Tuesday, 10 February 2015

Book 36 of 2014: The Three Musketeers by Alexandre Dumas

I’ve recently been trying to read more ‘classic’ books, but it’s actually a sort of project I’ve been working on since I got my Kindle, because hey, free books. I love that I can grab books which are available on Project Gutenberg and then load the same book up in HTML format to read on my phone when I’m out and about without having to load up my Kindle when I might only have five minutes’ reading time.

I’m always on the look out for recommendations for new books so when my cousin suggested Alexandre Dumas’s The Three Musketeers I decided to give it a go. One of the great things about keeping a book journal is that I can check through it and see that when I read The Three Musketeers I’d not read a Kindle book since The Lord of the Rings way back for my fifteenth book of the year. I suspect that when my cousin mentioned this one, I jumped at the chance to try a book on my Kindle again after neglecting it for about four months!

The Three Musketeers tells the story of D’Artagnan and three of his friends in the King’s Musketeers. The four men attempt to defend the honour of the queen amidst run-ins with the Cardinal and his men. They also each have romantic encounters as well as a whole lot of swashbuckling action.

I will admit that it took me a little while to get through. This was for several reasons, ranging from the understandable to the somewhat bizarre. First of all, it’s set during a period of history that I know relatively little about. I enjoy reading about historical periods but since I’ve left school they’ve tended to jumble together. If I’m watching a period drama or reading a book, I might look it up to learn a little more about when it’s taking place, but off the top of my head I’m not so hot on dates.

There’s an awful lot of stuff in The Three Musketeers which is to do with politics of the period and I think I should have looked it up a little more online before I started it, so I knew just what I was dealing with. The danger of doing that is obviously that sometimes you end up encountering spoilers and so find out things about the book you’re reading which you’d rather find out on your own. I started looking up details about the book once I started it, but I think that some of what I read did kind of spoil the ending for me.

It was also the first book I’d read on my Kindle in a long time. I always find that I’m a bit slow with ebooks if it’s the first time I’ve read one for a while. This was a long book which seems to compound that. When you read a big thick book there’s something tangible that you can feel your progress in, with long ebook books you just have a percentage and sometimes it doesn’t seem to move very quickly. I always feel a little bit like if I don’t seem to be making progress through a book I struggle to keep going with it, no matter how much I might be enjoying what I’m reading.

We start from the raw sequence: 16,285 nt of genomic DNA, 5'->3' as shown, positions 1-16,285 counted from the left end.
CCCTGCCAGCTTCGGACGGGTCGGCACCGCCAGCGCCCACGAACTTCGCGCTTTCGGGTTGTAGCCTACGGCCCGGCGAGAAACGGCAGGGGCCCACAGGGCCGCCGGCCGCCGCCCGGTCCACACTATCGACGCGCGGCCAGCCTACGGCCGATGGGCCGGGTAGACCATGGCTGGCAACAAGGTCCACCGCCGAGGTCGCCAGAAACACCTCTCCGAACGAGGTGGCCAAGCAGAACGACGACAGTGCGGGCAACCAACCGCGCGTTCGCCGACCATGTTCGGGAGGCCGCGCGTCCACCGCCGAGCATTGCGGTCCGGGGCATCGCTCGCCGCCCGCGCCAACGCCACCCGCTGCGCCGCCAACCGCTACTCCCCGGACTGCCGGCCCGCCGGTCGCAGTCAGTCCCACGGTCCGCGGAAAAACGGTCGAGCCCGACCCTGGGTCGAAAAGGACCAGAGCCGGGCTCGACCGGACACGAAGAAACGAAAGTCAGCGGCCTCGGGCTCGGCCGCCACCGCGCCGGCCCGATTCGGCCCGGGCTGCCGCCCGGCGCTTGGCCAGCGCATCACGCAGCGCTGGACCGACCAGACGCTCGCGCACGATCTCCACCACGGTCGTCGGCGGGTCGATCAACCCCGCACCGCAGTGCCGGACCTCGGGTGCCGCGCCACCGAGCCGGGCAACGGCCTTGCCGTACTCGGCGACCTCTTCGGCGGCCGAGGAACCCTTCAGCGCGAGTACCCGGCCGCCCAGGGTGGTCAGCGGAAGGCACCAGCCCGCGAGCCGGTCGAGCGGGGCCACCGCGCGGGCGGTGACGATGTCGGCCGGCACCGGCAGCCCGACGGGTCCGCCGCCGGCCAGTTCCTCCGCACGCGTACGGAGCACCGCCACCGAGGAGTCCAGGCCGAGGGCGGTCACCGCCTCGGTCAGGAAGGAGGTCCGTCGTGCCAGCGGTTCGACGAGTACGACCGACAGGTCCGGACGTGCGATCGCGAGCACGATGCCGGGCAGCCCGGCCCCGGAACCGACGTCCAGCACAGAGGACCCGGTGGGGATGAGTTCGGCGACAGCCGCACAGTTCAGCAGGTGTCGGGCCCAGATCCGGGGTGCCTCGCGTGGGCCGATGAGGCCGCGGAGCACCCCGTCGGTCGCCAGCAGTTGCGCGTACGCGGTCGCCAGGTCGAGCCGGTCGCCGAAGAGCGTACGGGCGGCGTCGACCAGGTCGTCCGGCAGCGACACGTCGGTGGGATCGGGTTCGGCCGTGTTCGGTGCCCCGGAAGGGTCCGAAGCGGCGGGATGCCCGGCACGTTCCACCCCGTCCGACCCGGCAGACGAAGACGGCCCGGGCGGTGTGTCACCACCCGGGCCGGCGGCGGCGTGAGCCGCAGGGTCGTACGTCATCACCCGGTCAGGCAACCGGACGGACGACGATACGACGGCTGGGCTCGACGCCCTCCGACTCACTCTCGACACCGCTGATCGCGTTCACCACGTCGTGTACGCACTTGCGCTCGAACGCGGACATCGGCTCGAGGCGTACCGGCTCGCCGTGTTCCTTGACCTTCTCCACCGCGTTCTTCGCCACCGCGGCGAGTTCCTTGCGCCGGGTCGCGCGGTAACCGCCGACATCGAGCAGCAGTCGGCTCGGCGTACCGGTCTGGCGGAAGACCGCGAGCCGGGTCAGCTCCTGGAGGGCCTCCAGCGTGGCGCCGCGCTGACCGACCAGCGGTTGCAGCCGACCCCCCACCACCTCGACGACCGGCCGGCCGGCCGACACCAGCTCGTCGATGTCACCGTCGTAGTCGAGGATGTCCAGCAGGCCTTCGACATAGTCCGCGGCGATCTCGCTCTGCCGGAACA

My other problem was that I was reading this late at night a lot of the time. In order to keep from disturbing Mr Click (who mentioned that the light from my Kindle actually illuminates a lot of the room) I switched the background from sepia to black with white text. Unfortunately the black background makes the room quite a lot darker and that makes me fall asleep. The number of times I found my eyes closing and so set my book down. I expect that if I’d kept going with the sepia background I’d have gotten through it a lot quicker.

As for the actual story itself, I did enjoy it. There was a lot of action throughout the story, which I was expecting, but there were also a lot of funny bits, which I definitely wasn’t expecting. I always imagine older books to be more serious, but it’s something I’ve discovered over the last couple of years; jokes that were funny more than a hundred years ago can still be funny today. I suspect that there were more funny bits than I realised, some have probably been lost to the ages, while others would probably be funnier to someone more knowledgeable with the time period than myself. The ones I enjoyed the most were in the conversations between the Musketeers, they were just the sort of things that a group of men who spend a lot of time together will tease each other about, like women and the things they’ve done in the past.

At the beginning I didn’t find D’Artagnan particularly likeable, he just seemed to be a bit full of himself and too quick to pick fights with people. He grew on me through the story though. At the beginning of the book he was a headstrong young man but he matured as the story went on and by the end I actually felt quite sorry for him.

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